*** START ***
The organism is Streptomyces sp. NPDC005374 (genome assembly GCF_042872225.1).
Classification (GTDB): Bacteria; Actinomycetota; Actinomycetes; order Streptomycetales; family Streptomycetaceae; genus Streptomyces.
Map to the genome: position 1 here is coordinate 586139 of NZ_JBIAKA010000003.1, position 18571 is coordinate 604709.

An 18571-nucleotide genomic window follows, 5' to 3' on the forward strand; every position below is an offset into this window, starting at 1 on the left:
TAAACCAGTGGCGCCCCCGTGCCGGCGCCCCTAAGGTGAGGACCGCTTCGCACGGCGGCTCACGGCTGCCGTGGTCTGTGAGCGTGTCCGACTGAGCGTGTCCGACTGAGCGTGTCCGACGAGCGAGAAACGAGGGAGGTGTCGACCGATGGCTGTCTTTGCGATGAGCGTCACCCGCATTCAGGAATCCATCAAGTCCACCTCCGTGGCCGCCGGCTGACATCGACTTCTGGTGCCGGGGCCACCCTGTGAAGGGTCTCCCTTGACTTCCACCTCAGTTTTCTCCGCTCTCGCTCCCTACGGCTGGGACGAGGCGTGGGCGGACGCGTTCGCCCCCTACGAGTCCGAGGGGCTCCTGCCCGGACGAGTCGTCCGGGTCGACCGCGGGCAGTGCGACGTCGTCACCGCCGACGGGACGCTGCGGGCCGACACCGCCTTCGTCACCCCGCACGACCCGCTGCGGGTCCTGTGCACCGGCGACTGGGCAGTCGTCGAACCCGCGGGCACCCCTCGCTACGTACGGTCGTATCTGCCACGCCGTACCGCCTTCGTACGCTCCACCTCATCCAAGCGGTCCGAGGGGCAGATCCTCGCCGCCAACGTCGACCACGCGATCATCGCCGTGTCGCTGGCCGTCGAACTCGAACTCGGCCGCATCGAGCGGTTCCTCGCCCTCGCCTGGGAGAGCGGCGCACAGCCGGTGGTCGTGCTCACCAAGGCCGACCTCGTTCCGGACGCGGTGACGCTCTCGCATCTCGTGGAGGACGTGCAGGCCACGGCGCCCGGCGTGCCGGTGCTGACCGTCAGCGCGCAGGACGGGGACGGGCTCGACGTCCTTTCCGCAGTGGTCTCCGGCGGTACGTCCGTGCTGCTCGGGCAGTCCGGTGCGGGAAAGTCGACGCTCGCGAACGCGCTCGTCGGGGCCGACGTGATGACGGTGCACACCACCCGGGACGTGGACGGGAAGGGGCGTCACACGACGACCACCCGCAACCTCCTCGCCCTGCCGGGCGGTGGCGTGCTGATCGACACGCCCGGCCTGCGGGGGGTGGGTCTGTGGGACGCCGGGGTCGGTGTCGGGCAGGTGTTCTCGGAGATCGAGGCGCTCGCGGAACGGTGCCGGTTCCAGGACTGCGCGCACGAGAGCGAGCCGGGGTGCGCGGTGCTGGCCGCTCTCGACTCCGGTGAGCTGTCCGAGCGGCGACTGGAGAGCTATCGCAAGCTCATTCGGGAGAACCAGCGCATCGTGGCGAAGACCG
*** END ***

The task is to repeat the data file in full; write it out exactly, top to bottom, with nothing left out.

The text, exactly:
The organism is Streptomyces sp. NPDC005374 (genome assembly GCF_042872225.1).
Classification (GTDB): Bacteria; Actinomycetota; Actinomycetes; order Streptomycetales; family Streptomycetaceae; genus Streptomyces.
Map to the genome: position 1 here is coordinate 586139 of NZ_JBIAKA010000003.1, position 18571 is coordinate 604709.

An 18571-nucleotide genomic window follows, 5' to 3' on the forward strand; every position below is an offset into this window, starting at 1 on the left:
TAAACCAGTGGCGCCCCCGTGCCGGCGCCCCTAAGGTGAGGACCGCTTCGCACGGCGGCTCACGGCTGCCGTGGTCTGTGAGCGTGTCCGACTGAGCGTGTCCGACTGAGCGTGTCCGACGAGCGAGAAACGAGGGAGGTGTCGACCGATGGCTGTCTTTGCGATGAGCGTCACCCGCATTCAGGAATCCATCAAGTCCACCTCCGTGGCCGCCGGCTGACATCGACTTCTGGTGCCGGGGCCACCCTGTGAAGGGTCTCCCTTGACTTCCACCTCAGTTTTCTCCGCTCTCGCTCCCTACGGCTGGGACGAGGCGTGGGCGGACGCGTTCGCCCCCTACGAGTCCGAGGGGCTCCTGCCCGGACGAGTCGTCCGGGTCGACCGCGGGCAGTGCGACGTCGTCACCGCCGACGGGACGCTGCGGGCCGACACCGCCTTCGTCACCCCGCACGACCCGCTGCGGGTCCTGTGCACCGGCGACTGGGCAGTCGTCGAACCCGCGGGCACCCCTCGCTACGTACGGTCGTATCTGCCACGCCGTACCGCCTTCGTACGCTCCACCTCATCCAAGCGGTCCGAGGGGCAGATCCTCGCCGCCAACGTCGACCACGCGATCATCGCCGTGTCGCTGGCCGTCGAACTCGAACTCGGCCGCATCGAGCGGTTCCTCGCCCTCGCCTGGGAGAGCGGCGCACAGCCGGTGGTCGTGCTCACCAAGGCCGACCTCGTTCCGGACGCGGTGACGCTCTCGCATCTCGTGGAGGACGTGCAGGCCACGGCGCCCGGCGTGCCGGTGCTGACCGTCAGCGCGCAGGACGGGGACGGGCTCGACGTCCTTTCCGCAGTGGTCTCCGGCGGTACGTCCGTGCTGCTCGGGCAGTCCGGTGCGGGAAAGTCGACGCTCGCGAACGCGCTCGTCGGGGCCGACGTGATGACGGTGCACACCACCCGGGACGTGGACGGGAAGGGGCGTCACACGACGACCACCCGCAACCTCCTCGCCCTGCCGGGCGGTGGCGTGCTGATCGACACGCCCGGCCTGCGGGGGGTGGGTCTGTGGGACGCCGGGGTCGGTGTCGGGCAGGTGTTCTCGGAGATCGAGGCGCTCGCGGAACGGTGCCGGTTCCAGGACTGCGCGCACGAGAGCGAGCCGGGGTGCGCGGTGCTGGCCGCTCTCGACTCCGGTGAGCTGTCCGAGCGGCGACTGGAGAGCTATCGCAAGCTCATTCGGGAGAACCAGCGCATCGTGGCGAAGACCG